Vanessa Candela’s first general counsel role started with three lawyers and a couple hundred million dollars in revenue. But she knew the company was just on the verge of a growth spurt. By the time she left, the company had more than doubled in size, and her team of legal professionals had grown close to twenty.
“It was such a great team and where I truly found my place,” Candela says. “I realized how much I liked being embedded in the business as more than just a legal advisor.” She had also built a legal department nearly from scratch.
And two years into her second general counsel role at Netcracker Technology, headquartered in Massachusetts, Candela has driven a reorganization, a realignment, and a globally minded business partnership that keeps her team embedded in the business.
Candela admits her initial reluctance to join Netcracker. After Dell had acquired her previous employer, the GC says the idea of working for any sort of subsidiary (Netcracker is a subsidiary of Japanese-owned NEC) in the future just seemed too risky.
“But through the interview process, I met my CEO, Andrew Feinberg, and I was incredibly impressed with the whole executive team,” Candela remembers. “Everyone was so intellectually curious, and I was excited about what they were doing and where they were headed. So, I made the leap.”
Coming Down from the Ivory Tower
In establishing the new direction for the legal team, the new GC almost immediately hired on a data privacy expert as well as a pair of senior transactional lawyers. She was also intent on redefining what “partnering with the business” looks like from the legal perspective.
“I wanted to restructure how we support our business,” Candela explains. “My perspective has always been that the lawyers need to be close to the business in order to be effective. A lot of in-house teams sit in that ivory tower and don’t get a feel for what’s going on out there.”
The GC wanted her team to be aligned with sales leaders all over the globe. The commercial legal team was restructured to align with the global regions in which Netcracker operates.
“This was done under the premise that if lawyers don’t know what’s happening in the business, they can’t help beyond maybe marking up a contract,” Candela says. “The feedback that I’ve gotten from sales is that they feel better supported because legal understands the wider business goals.”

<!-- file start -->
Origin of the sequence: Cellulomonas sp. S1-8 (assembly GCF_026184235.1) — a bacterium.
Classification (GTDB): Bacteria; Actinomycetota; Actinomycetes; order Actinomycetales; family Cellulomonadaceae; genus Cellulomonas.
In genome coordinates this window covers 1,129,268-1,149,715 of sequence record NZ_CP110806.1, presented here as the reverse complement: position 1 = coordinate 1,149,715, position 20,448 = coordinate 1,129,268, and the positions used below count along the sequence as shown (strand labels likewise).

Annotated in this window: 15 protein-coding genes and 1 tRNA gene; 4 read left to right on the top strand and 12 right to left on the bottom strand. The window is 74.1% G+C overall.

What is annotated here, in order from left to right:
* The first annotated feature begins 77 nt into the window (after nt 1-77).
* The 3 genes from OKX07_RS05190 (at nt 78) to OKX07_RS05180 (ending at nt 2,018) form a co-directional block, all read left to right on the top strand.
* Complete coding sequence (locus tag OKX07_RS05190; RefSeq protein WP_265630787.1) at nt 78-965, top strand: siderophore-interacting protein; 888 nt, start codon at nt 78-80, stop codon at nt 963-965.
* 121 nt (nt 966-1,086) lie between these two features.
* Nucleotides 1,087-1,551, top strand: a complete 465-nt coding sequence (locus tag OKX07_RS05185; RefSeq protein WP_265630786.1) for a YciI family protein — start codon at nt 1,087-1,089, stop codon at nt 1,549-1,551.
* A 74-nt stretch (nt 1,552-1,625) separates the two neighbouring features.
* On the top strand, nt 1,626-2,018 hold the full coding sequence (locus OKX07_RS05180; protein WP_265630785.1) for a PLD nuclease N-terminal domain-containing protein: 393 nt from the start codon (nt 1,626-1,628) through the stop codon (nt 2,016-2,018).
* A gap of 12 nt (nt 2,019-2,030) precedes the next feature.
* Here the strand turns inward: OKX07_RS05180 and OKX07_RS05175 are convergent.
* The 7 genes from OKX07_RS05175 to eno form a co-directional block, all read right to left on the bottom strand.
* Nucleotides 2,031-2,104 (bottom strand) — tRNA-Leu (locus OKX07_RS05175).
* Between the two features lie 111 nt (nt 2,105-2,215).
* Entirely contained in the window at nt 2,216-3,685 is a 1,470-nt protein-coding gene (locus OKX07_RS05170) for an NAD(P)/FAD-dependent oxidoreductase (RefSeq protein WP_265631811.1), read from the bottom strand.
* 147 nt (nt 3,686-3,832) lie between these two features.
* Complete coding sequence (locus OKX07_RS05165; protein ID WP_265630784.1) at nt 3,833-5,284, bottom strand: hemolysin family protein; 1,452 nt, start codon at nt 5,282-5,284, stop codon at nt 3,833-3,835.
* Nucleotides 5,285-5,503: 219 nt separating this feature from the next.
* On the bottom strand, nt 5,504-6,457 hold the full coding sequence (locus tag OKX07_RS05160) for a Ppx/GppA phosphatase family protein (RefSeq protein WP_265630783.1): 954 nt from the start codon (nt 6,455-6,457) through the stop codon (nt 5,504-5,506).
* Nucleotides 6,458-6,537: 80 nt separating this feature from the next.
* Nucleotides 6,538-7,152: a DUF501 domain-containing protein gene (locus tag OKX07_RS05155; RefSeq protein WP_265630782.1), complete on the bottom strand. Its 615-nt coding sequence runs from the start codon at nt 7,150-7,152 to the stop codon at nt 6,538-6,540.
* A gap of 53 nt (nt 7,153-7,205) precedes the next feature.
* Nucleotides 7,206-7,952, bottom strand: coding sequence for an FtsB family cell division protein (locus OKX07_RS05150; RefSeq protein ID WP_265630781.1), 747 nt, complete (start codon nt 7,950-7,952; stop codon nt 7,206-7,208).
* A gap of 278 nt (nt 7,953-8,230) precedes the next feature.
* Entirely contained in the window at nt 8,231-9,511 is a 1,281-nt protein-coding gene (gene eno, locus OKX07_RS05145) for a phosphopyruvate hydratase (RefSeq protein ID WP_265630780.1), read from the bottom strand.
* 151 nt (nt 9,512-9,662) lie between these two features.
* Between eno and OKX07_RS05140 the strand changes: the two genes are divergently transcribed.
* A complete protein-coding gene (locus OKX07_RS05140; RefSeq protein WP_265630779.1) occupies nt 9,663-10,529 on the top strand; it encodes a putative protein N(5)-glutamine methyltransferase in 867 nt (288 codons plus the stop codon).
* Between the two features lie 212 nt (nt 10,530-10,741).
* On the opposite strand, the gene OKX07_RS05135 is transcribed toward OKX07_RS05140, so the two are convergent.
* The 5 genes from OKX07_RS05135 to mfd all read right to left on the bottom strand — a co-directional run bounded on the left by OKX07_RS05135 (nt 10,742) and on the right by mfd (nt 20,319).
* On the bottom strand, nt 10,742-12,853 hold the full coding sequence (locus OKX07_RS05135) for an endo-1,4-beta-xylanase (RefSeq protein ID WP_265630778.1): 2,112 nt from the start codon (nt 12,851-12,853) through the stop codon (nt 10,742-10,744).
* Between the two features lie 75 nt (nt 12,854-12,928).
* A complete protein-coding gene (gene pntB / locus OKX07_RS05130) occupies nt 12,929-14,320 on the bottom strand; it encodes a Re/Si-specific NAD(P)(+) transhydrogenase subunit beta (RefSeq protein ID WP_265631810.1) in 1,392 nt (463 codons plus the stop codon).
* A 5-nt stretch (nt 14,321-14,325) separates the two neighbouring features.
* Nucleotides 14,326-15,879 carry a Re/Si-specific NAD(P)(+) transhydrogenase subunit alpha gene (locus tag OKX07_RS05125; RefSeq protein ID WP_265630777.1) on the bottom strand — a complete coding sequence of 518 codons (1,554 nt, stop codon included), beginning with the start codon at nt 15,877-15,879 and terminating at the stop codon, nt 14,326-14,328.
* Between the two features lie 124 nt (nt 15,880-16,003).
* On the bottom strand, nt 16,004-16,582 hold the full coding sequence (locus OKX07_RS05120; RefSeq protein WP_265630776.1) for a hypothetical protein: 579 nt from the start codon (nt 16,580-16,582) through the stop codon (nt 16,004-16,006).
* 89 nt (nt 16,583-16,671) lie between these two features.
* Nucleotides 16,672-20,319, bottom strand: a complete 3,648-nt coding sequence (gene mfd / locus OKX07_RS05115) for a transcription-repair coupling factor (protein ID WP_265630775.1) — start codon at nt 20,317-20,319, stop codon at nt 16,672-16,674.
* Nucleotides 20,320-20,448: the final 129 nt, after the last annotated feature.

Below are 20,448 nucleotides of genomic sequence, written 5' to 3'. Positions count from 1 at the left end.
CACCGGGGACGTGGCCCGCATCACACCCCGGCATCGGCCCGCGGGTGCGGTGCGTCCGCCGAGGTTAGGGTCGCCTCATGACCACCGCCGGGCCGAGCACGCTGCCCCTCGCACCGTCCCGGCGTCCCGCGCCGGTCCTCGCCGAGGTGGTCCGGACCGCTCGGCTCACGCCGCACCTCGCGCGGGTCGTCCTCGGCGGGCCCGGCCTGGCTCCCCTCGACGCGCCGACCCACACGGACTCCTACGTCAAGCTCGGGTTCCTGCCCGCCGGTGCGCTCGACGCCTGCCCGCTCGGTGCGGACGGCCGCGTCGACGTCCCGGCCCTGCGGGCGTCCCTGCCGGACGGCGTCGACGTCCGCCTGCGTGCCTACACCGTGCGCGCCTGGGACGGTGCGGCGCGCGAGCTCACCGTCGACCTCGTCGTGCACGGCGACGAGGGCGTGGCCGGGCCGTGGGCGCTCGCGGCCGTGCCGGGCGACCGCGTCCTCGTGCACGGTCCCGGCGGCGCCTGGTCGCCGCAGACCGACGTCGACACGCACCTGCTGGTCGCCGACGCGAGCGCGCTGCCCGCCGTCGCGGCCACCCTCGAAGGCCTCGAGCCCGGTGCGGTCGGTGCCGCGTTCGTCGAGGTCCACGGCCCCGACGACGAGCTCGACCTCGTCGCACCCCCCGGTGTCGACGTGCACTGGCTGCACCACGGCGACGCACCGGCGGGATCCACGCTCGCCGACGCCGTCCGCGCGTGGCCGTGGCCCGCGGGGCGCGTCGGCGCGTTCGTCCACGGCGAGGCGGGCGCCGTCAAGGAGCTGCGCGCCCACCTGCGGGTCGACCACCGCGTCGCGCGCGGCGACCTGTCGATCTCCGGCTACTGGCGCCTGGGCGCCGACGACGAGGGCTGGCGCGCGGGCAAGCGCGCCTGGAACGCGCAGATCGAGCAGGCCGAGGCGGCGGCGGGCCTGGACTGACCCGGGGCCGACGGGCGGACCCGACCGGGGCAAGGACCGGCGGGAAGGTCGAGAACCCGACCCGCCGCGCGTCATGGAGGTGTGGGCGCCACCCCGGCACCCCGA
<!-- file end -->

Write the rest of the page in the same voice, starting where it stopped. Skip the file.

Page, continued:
Providing Air Cover
Early on in her tenure, Candela says it was also essential to have a wider discussion about risk tolerance for the lawyers on her team. “It would always be much easier to say that we’re simply not going to take any liability on. We’d also have no revenue,” the GC says, laughing. “You have to give your team air cover so they know it’s OK to take on some risk. We talked a lot about our own personal comfort zones in terms of liability, but I wanted to set my expectations from the outset.”
Air cover has also come in the form of continuing to align departments that have wider shared interests. “Just like I want my legal commercial team working closely with the sales organization, I want our security team to be aligned with our data privacy and compliance lawyers,” Candela says. “We’re constantly refining and expanding on the ways, both technically and logistically, that we protect our customers’ data. That’s simply the reality of the world today.”
Into the Weeds and Up to the Sky
With her second general counsel role well underway, Candela says she’s cultivated her own philosophy about being an effective addition as quickly as possible.
“The way I’ve handled the GC role is to go deep initially, getting into the weeds so I could understand the business and get to know the people who were already here,” Candela explains. “But these things always come down to your teams, and building and maintaining a strong team is absolutely critical. Eventually, after you’ve found where skill sets lie, you have to step back and let them do their thing from there.”
Candela has gone two for two with this philosophy so far, and it’s helped ensure that legal stays close to the business at Netcracker.